Corollary 7. Every strong tournament on vertices has a dicycle cover with . This bound is best possible.

A bipartite graph with vertex bipartition is balanced if . If bipartite graph has a Hamiltonian cycle, then is balanced. Let be a complete bipartite graph with vertex bipartition and ; then has Hamiltonian cycle if and only if ; that is, is balanced. Let denote a balanced complete bipartite graph.

Corollary 8. Every Hamiltonian orientation of balanced complete bipartite graph has a dicycle cover with . This bound is best possible.

Proof. Since an oriented balanced complete bipartite graph has arcs, so, by Theorem 1, we have .
To prove the bound is best possible, we need to construct, for each integer , a Hamiltonian oriented balanced complete bipartite graph on vertices such that any dicycle cover of must have at least dicycles in . We may assume that and is a Hamiltonian cycle of . We construct an orientation as the orientation of Definition 4; thus, by Lemmas 5 and 6, every dicycle cover of must have at least dicycles. This proves the corollary.

3. Dicycle Covers of 2 Sums of Digraphs

In this section, we will show that Theorem 1 can also be applied to certain non-Hamiltonian digraphs which can be built via 2 sums. We start with 2 sums of digraphs.

Definition 9. Let and be two disjoint digraphs; and The 2-sum of and is obtained from the union of and by identifying the arcs and ; that is, and .

Definition 10. Let be disjoint digraphs with vertices, respectively. Let denote a sequence of 2 sums of , that is, .

Theorem 11. Let be disjoint Hamiltonian oriented graphs on vertices and arcs, respectively, and let . Then has a dicycle cover with . This bound is best possible.

Proof. By Theorem 1, has a dicycle cover with . Let . Then = . By Definition 10, is a dicycle cover of . Thus, has a dicycle cover with .
Let be disjoint Hamiltonian simple graphs for . We may assume that and is a Hamiltonian cycle of , and letFor notational convenience, we adopt the notations in Definition 4 and denote . Thus, by Lemma 5(v), is the unique Hamiltonian dicycle of . Let be an arc of . We construct the 2-sum digraph from the union of by identifying the arcs such that and . We assume that and (the case when is depicted in Figure 1).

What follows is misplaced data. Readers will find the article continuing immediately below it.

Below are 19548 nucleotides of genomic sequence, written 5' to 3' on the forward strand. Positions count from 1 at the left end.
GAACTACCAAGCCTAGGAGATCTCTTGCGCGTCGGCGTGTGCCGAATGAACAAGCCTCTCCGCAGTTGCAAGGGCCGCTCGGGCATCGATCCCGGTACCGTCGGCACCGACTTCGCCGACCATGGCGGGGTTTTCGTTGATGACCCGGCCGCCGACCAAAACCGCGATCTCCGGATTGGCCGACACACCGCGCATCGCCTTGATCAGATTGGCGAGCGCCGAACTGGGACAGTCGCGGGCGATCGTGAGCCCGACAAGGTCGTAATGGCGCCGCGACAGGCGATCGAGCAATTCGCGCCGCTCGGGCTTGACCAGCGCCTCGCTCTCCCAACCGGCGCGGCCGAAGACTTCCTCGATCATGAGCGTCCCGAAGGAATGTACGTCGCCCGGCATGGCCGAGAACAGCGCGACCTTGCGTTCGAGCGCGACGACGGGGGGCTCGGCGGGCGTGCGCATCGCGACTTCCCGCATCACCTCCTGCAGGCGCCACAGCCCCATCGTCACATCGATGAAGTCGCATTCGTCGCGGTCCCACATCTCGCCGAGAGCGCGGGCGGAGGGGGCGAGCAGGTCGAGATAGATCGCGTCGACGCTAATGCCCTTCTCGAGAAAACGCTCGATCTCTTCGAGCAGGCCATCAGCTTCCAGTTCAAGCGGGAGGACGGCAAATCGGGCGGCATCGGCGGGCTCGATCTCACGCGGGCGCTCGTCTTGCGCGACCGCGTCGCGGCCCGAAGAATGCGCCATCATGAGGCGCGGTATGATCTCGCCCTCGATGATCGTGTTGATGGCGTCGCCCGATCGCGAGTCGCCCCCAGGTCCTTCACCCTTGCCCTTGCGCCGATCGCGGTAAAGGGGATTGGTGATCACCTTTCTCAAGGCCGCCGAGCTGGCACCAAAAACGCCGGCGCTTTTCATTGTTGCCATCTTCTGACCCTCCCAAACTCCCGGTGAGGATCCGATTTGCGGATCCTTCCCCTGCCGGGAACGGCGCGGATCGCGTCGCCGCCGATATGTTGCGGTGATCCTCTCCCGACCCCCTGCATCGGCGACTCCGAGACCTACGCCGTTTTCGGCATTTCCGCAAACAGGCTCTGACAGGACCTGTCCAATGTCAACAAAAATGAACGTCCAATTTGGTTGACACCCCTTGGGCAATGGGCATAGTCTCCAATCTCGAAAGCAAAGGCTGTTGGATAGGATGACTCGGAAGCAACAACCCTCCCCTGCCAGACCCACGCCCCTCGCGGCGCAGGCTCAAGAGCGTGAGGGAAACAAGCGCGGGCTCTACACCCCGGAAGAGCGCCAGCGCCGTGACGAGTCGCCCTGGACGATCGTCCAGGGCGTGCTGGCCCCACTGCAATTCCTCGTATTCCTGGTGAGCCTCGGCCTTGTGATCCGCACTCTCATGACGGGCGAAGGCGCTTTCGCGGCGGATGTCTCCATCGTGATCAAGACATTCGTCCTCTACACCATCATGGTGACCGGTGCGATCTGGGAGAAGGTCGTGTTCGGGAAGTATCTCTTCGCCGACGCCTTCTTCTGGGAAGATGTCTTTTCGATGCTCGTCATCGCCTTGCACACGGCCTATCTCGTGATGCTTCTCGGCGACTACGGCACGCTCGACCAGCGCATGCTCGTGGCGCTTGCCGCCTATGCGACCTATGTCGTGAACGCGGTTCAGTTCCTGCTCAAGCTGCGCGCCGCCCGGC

Claim 1. There does not exist a dicycle whose arcs intersect arcs in two or more ’s  .
By Definition 9, we have   . Without loss of generality, we consider oriented graphs and ; suppose that there exists a dicycle such that Thus, there must exist four different arcswith and , as shown in Figure 2, or four different arcswith and , as shown in Figure 3.
By Definition 9, Lemma 5(iii), and (6), we have , and so or , contrary to the assumption that is a dicycle. This proves Claim 1.
By Claim 1, for every dicycle in , all arcs in (except for the arc () belong to exactly one of oriented graphs By Definition 4 and Lemma 6, every dicycle cover of oriented graph must have at least dicycles. This completes the proof.

Figure 1: The 2-sum digraph for and .
Figure 2
Figure 3

By Corollary 7 and Theorem 11, we have the following corollary.

Corollary 12. Let be disjoint strong tournaments with vertices, respectively. Then has a dicycle cover with . This bound is best possible.

Let be a Hamiltonian graph with vertices and arcs; let ( is an integer) denote a Hamiltonian orientation of . For a positive integer , let denote the family of all 2-sum generated digraphs , as well as a member in the family (for notational convenience). By the definition of , we have and . The conclusions of the next corollaries follow from Theorem 1. The sharpness of these corollaries can be demonstrated using similar constructions displayed in Lemma 6 and Corollary 8.

Corollary 13. Let be integer, let be a Hamiltonian graph with vertices and edges, and let be a complete graph on vertices: (i)Any member in has a dicycle cover with . This bound is best possible.(ii)In particular, any has a dicycle cover with . This bound is best possible.

Corollary 14. Let be integer, let be a Hamiltonian bipartite graph with vertices and edges, and let be a complete bipartite graph: (i)Any has a dicycle cover with . This bound is best possible.(ii)In particular, any has a dicycle cover with . This bound is best possible.

Conflict of Interests

The authors declare that there is no conflict of interests regarding the publication of this paper.